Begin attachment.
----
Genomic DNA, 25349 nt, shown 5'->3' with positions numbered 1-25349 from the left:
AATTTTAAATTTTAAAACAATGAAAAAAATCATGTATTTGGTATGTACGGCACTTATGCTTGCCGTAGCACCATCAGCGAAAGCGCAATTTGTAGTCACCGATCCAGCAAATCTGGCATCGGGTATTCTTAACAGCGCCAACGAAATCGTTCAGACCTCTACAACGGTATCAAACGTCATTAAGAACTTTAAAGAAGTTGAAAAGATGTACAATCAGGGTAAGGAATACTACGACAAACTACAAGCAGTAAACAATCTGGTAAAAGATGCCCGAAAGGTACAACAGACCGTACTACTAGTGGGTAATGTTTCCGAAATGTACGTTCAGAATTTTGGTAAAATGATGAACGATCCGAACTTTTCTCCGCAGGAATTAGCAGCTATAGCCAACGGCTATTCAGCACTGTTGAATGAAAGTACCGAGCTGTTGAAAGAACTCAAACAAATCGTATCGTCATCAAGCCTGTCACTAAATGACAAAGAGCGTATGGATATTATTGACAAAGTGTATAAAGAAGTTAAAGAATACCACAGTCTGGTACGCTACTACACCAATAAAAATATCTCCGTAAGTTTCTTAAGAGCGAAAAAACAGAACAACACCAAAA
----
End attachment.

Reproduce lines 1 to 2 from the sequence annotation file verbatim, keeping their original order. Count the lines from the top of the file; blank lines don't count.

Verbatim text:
Genomic DNA, 25349 nt, shown 5'->3' with positions numbered 1-25349 from the left:
AATTTTAAATTTTAAAACAATGAAAAAAATCATGTATTTGGTATGTACGGCACTTATGCTTGCCGTAGCACCATCAGCGAAAGCGCAATTTGTAGTCACCGATCCAGCAAATCTGGCATCGGGTATTCTTAACAGCGCCAACGAAATCGTTCAGACCTCTACAACGGTATCAAACGTCATTAAGAACTTTAAAGAAGTTGAAAAGATGTACAATCAGGGTAAGGAATACTACGACAAACTACAAGCAGTAAACAATCTGGTAAAAGATGCCCGAAAGGTACAACAGACCGTACTACTAGTGGGTAATGTTTCCGAAATGTACGTTCAGAATTTTGGTAAAATGATGAACGATCCGAACTTTTCTCCGCAGGAATTAGCAGCTATAGCCAACGGCTATTCAGCACTGTTGAATGAAAGTACCGAGCTGTTGAAAGAACTCAAACAAATCGTATCGTCATCAAGCCTGTCACTAAATGACAAAGAGCGTATGGATATTATTGACAAAGTGTATAAAGAAGTTAAAGAATACCACAGTCTGGTACGCTACTACACCAATAAAAATATCTCCGTAAGTTTCTTAAGAGCGAAAAAACAGAACAACACCAAAA